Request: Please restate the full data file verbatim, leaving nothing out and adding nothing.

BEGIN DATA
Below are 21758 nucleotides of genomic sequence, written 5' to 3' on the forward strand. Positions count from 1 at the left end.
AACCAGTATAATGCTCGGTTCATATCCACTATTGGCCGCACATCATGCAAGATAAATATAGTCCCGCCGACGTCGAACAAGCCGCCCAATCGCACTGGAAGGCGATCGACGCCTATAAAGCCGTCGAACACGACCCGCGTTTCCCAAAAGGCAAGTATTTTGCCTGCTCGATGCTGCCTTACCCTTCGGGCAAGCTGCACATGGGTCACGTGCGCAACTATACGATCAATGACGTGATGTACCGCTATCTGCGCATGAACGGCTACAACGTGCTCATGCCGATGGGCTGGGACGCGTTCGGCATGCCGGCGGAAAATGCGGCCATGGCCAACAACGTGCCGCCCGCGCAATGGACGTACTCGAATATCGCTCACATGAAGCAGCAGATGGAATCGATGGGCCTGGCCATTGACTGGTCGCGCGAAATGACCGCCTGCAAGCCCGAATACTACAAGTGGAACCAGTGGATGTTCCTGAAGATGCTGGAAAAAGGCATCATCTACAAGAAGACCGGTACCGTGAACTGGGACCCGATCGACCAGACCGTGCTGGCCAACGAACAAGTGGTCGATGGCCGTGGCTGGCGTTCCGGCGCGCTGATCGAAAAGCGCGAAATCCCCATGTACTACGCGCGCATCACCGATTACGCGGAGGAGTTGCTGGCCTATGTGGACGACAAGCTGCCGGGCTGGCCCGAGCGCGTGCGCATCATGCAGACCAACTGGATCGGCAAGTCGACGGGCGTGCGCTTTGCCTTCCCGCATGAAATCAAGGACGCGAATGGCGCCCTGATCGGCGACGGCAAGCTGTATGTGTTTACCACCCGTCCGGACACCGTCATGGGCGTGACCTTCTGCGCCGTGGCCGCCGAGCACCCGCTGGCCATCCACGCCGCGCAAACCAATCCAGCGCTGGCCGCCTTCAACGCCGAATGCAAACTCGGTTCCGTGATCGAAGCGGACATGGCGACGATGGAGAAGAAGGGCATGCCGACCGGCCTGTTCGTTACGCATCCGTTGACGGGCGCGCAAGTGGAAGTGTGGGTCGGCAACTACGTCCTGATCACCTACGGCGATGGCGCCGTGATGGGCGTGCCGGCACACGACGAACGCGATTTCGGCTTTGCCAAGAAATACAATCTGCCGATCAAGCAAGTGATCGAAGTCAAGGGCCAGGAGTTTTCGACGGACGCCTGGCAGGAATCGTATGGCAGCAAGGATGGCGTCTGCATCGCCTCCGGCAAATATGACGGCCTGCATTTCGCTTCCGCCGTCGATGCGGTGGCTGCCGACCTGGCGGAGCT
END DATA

Below are 21758 nucleotides of genomic sequence, written 5' to 3' on the forward strand. Positions count from 1 at the left end.
AACCAGTATAATGCTCGGTTCATATCCACTATTGGCCGCACATCATGCAAGATAAATATAGTCCCGCCGACGTCGAACAAGCCGCCCAATCGCACTGGAAGGCGATCGACGCCTATAAAGCCGTCGAACACGACCCGCGTTTCCCAAAAGGCAAGTATTTTGCCTGCTCGATGCTGCCTTACCCTTCGGGCAAGCTGCACATGGGTCACGTGCGCAACTATACGATCAATGACGTGATGTACCGCTATCTGCGCATGAACGGCTACAACGTGCTCATGCCGATGGGCTGGGACGCGTTCGGCATGCCGGCGGAAAATGCGGCCATGGCCAACAACGTGCCGCCCGCGCAATGGACGTACTCGAATATCGCTCACATGAAGCAGCAGATGGAATCGATGGGCCTGGCCATTGACTGGTCGCGCGAAATGACCGCCTGCAAGCCCGAATACTACAAGTGGAACCAGTGGATGTTCCTGAAGATGCTGGAAAAAGGCATCATCTACAAGAAGACCGGTACCGTGAACTGGGACCCGATCGACCAGACCGTGCTGGCCAACGAACAAGTGGTCGATGGCCGTGGCTGGCGTTCCGGCGCGCTGATCGAAAAGCGCGAAATCCCCATGTACTACGCGCGCATCACCGATTACGCGGAGGAGTTGCTGGCCTATGTGGACGACAAGCTGCCGGGCTGGCCCGAGCGCGTGCGCATCATGCAGACCAACTGGATCGGCAAGTCGACGGGCGTGCGCTTTGCCTTCCCGCATGAAATCAAGGACGCGAATGGCGCCCTGATCGGCGACGGCAAGCTGTATGTGTTTACCACCCGTCCGGACACCGTCATGGGCGTGACCTTCTGCGCCGTGGCCGCCGAGCACCCGCTGGCCATCCACGCCGCGCAAACCAATCCAGCGCTGGCCGCCTTCAACGCCGAATGCAAACTCGGTTCCGTGATCGAAGCGGACATGGCGACGATGGAGAAGAAGGGCATGCCGACCGGCCTGTTCGTTACGCATCCGTTGACGGGCGCGCAAGTGGAAGTGTGGGTCGGCAACTACGTCCTGATCACCTACGGCGATGGCGCCGTGATGGGCGTGCCGGCACACGACGAACGCGATTTCGGCTTTGCCAAGAAATACAATCTGCCGATCAAGCAAGTGATCGAAGTCAAGGGCCAGGAGTTTTCGACGGACGCCTGGCAGGAATCGTATGGCAGCAAGGATGGCGTCTGCATCGCCTCCGGCAAATATGACGGCCTGCATTTCGCTTCCGCCGTCGATGCGGTGGCTGCCGACCTGGCGGAGCT